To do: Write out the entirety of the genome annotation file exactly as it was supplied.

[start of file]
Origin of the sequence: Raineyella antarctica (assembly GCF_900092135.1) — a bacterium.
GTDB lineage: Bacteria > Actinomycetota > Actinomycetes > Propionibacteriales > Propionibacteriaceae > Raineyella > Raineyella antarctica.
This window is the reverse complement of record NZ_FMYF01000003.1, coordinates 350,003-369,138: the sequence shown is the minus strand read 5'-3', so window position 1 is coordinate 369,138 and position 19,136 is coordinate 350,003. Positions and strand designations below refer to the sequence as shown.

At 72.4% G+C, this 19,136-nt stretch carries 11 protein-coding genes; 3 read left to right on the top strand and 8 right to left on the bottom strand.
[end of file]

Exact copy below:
Origin of the sequence: Raineyella antarctica (assembly GCF_900092135.1) — a bacterium.
GTDB lineage: Bacteria > Actinomycetota > Actinomycetes > Propionibacteriales > Propionibacteriaceae > Raineyella > Raineyella antarctica.
This window is the reverse complement of record NZ_FMYF01000003.1, coordinates 350,003-369,138: the sequence shown is the minus strand read 5'-3', so window position 1 is coordinate 369,138 and position 19,136 is coordinate 350,003. Positions and strand designations below refer to the sequence as shown.

At 72.4% G+C, this 19,136-nt stretch carries 11 protein-coding genes; 3 read left to right on the top strand and 8 right to left on the bottom strand.